Installing Ionic IDE on Raspberry Pi?

#1

Hello,
I’m very new to Ionic, and I’m (ironically) trying to help other newbies get started quickly with Ionic. Does it make sense to install Ionic on a Raspberry Pi 3, do a couple of example projects, and then make an image of the Raspberry Pi SD card to distribute to others? The idea is that they can get started right away with editing the example project rather then spend the entirety of a workshop installing the development environment.

It’s all about speed to developing that first app. What kinds of things would still make this difficult? To make APK’s to install on Android devices (not worried about iOS), are there custom things that are needed for each brand of Android phone? For example, I’d like to develop a BLE app (scans for known service, connects to service and reads a characteristic). Is there a phone-specific aspects of interfacing with the BLE API on different phones, or does Android’s Bluetooth API pretty much abstract that enough that it generally works across Android up to a certain OS version?

I’m trying to gauge how realistic it is to be able to make a Raspberry Pi image for students to develop apps on that they can actually make working API’s for their Android phones.

Edit: additional question: Would Raspbian or Ubuntu be better for this?

Thanks,
Eric

#2

I do like this idea - not sure in practice how practical it is knowing Rasberry Pi has a slew of IDE’s and tools mainly based around Python (but not exclusively).

I know it’s possible to install VS Code on Pi but I think you have to compile from code (that may no longer be the case, wouldn’t be surprised if you could get the binaries direct).

Rasberry Pi sits more in the desktop space as opposed to mobile which is more where Ionic’s heart lies - but by no means should that be a problem. Looking at the Cordova logs compiling for Ubuntu is easy enough…

https://cordova.apache.org/docs/en/latest/guide/platforms/ubuntu/index.html

Would be interested to know how you get on.

#3

Oh, I re-read my own post and I wonder if I was confusing. I don’t mean to run mobile apps on Raspberry Pi. I meant just install the Ionic development environment on the Raspberry Pi.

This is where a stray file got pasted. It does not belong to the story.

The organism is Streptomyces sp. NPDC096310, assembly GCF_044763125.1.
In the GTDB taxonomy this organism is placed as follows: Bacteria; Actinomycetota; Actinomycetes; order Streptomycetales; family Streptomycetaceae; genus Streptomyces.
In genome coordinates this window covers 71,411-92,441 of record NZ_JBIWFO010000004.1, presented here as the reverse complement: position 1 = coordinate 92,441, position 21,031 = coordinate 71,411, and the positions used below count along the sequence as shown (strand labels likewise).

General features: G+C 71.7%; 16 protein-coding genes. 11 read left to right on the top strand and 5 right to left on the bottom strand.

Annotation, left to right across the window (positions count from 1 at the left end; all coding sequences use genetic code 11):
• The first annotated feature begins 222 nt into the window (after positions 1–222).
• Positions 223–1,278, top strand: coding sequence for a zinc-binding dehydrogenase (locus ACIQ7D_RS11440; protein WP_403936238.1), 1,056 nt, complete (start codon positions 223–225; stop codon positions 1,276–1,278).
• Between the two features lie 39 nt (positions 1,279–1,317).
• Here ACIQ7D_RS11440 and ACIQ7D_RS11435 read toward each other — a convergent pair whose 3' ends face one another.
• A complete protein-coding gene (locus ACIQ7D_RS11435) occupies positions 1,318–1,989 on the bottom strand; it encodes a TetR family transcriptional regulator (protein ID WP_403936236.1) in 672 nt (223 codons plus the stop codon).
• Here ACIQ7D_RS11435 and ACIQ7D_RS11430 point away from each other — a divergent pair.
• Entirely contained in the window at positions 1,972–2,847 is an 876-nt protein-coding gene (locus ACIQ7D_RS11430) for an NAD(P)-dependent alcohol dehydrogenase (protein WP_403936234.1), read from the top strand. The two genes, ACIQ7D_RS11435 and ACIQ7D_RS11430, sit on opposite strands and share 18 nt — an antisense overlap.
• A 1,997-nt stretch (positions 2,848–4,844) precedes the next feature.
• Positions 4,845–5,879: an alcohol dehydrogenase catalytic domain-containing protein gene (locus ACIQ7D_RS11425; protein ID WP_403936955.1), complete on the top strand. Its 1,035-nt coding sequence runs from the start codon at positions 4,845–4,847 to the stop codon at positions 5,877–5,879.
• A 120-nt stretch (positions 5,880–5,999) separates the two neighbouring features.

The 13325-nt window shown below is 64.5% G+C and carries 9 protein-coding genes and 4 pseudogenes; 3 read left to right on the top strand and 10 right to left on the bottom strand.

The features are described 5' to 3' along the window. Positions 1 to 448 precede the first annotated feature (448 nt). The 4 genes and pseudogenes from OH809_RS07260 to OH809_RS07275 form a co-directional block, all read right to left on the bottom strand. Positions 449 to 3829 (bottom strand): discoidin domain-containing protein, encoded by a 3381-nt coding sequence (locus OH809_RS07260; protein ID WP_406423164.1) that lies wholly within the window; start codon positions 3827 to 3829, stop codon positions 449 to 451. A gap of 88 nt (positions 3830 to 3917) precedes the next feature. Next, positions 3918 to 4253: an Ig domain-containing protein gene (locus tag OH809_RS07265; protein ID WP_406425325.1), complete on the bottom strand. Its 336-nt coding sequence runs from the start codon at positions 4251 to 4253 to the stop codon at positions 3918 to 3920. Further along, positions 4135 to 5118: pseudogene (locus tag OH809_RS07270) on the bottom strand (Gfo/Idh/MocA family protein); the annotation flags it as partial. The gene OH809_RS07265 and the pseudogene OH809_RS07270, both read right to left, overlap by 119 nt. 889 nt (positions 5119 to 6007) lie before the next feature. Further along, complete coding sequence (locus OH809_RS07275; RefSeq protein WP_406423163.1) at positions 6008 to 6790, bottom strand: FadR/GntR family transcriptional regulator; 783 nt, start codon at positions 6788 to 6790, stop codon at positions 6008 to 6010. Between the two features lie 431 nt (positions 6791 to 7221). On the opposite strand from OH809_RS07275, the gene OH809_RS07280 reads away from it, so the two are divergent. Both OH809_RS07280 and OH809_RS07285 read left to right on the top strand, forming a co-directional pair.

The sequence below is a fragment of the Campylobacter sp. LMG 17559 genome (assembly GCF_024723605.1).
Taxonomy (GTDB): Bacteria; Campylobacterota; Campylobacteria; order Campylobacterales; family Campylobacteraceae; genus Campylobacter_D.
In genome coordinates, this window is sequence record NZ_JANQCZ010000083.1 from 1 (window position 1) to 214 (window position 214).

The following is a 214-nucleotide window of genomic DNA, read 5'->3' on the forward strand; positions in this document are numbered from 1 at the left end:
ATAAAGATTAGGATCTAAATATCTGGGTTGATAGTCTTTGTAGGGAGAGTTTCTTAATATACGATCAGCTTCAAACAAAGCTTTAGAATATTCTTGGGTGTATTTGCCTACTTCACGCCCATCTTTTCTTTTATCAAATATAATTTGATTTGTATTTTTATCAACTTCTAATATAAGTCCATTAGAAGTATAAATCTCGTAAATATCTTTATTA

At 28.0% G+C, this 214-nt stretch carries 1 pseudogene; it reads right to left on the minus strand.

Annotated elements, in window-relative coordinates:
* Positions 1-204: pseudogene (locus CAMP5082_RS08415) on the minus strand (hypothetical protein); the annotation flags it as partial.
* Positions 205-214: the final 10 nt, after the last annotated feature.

The problem I’m trying to solve is the 2-4 hours of installation it takes to get going on Ionic development. So pre-install Cordova, Ionic, and Android Studio and everything else needed to develop Ionic apps and package it all on a SD card image. In a class with 15 students and different laptops they’re bringing, it’s really hard to trouble shoot installations issues. After hours of work, not one line of the Ionic app would have been developed yet. We’re not looking to make mobile app developers. We’re looking to build IoT projects, and the mobile app portion is only a part of an entire end-to-end architecture. Time spent on the tool and toolchain is time taken out of the actual project. I’d much rather my students expend their grit on the project rather than the tool. Anyways, that’s been my perspective.

#4

Aha bummer.

Preferred your first vision :worried:

Try it. Not sure how much of a resource hog it would be with vscode and a bunch of browser tabs open.

#5

I think this could probably be done more simply and cheaply with just a bootable LiveCD ISO that could be imaged to a USB stick and distributed to students. Here is what looks to be a fairly comprehensive tutorial on how to build one with debootstrap.

Basically, you are creating a chroot environment in a directory, then once you chroot into it you would install all your toolchain stuff and sample projects. Once you’re happy with it, you burn it into a bootable ISO image. A student could just plug it into any PC and boot off of it.

I guess the biggest concern would be whether you would have enough writeable space in the ramdisk to actually be able to run the toolchain or whether you would need to have some sort of writeable partition on the host PC.

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#6

Hello…as per my knowledge It tries to make development easy by abstracting away all the complex bits. It can use my Java pigpio JNI wrapper library or indeed pi4j for doing the actual low level device communication.
For messaging have you considered MQTT? I have an example where I use MQTT to transmit IMU data to a remote Javafx application.
I always develop in Eclipse on my laptop and transfer JAR files over, Eclipse even has a nice remote systems plugin for interacting with remote UNIX systems like the Pi.

low cost pcb assembly services

#7

I hope it is not to late to contribute.

I will suggest you provide a package of virtual machine image with everything installed (Android SDK, Node, Ionic CLI etc), then distribute it to the students through cloud (FTP). In some company, this is a practice to help the new staff to begin with development as soon as possible.